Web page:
Rare and beautiful Superleggera construction from Touring of Milan;
the genesis of the 401 models; an important car for the International
HJ Aldington, owner and driving force behind Frazer-Nash, was deeply involved in car development at Bristol. His experience and contacts at BMW from before the war influenced the thinking and direction of car manufacture at Bristol at a time when they were working out how to scale their business which so recently had been at full tilt making fighting aircraft.
Various directions were considered, including a radial engined car using experience gained from their aircraft engines. In the end, Aldington's suggestion of using the terrific pre-war BMW 328 engine (or a derivative of) and a chassis closely based on the BMW 326 was clearly the way to go. The ex-head of BMW design worked on the new car, which to Aldington's frustration still had a body built on pre-war principles - aluminium panels over an ash frame - not as cutting edge its underpinnings.
During a trip to the first post-war Motorshow in Geneva, Aldington got excited about the new Superleggera construction by Touring of Milan - a metal frame clothed in aluminium - both stiff and lightweight - and very beautiful.
He tried to persuade Bristol to adopt this form of body construction, and although they closely mirrored the Touring shape on their updated 401, they resolutely stuck with ash as the frame material.
Which is where this splendid 401 Touring comes in. A late 1948 chasssis, it was invoiced to AFN Ltd (Archie Frazer Nash Ltd) and shipped aboard the ULV JARL to be sent to Touring for one of their SuperLeggera constructions.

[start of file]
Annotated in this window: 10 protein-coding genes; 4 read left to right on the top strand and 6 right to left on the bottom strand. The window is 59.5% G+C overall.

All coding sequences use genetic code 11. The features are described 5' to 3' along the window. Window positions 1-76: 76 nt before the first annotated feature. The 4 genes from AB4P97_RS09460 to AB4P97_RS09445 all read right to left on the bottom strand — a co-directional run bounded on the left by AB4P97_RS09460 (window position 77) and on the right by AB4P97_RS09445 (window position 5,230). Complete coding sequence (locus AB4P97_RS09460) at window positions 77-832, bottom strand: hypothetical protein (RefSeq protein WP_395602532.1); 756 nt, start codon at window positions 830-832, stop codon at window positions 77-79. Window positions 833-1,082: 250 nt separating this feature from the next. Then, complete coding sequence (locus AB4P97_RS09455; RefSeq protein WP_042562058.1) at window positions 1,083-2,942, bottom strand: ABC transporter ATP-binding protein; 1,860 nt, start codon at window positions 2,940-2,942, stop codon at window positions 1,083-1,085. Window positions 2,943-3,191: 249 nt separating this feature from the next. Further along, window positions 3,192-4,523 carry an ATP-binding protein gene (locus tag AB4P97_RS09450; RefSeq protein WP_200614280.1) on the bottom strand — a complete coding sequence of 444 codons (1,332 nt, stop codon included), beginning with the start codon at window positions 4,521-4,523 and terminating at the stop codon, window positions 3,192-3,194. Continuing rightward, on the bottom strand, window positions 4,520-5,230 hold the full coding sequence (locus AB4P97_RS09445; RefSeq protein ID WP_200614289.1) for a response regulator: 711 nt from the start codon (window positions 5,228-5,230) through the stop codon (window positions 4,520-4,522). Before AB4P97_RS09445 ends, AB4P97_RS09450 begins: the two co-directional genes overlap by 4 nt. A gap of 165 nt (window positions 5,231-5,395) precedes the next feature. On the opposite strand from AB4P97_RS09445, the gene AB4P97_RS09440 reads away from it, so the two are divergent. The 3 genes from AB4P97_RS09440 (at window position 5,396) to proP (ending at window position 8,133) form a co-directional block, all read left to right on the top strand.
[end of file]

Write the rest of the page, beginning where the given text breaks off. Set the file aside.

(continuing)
The transpiring shape went on to influcence the Alfa Romeo Freccia d'Oro (Golden Arrow) and has the distinctive duck tail with gorgeous sculpted rear lights. The Touring design was closely mirrored in the production 401, 402 and 403 models.
The old style V5C on file shows it was first registered TMX 542 in March 1949 (a pretty quick turnaround) and came into Brian's hands in the early 1980s. We know nothing of the intervening years.
The car was in a sorry state so it was comprehensively stripped and restored, photos on file from 2004 showing the Superleggera shell stripped and primed ready for reassembly.
The car is almost at the stage of completion and we hope that it will be up and running by the time of the sale. There are some finishing jobs to do, but this super-rare Superleggera is thought to be one of just 10 produced of which less than a handful have survived.
Supremely elegant and ultimately sporting, Touring of Milan can be seen as the pinnacle of Italian coachbuilding, which of course, is saying a great deal!
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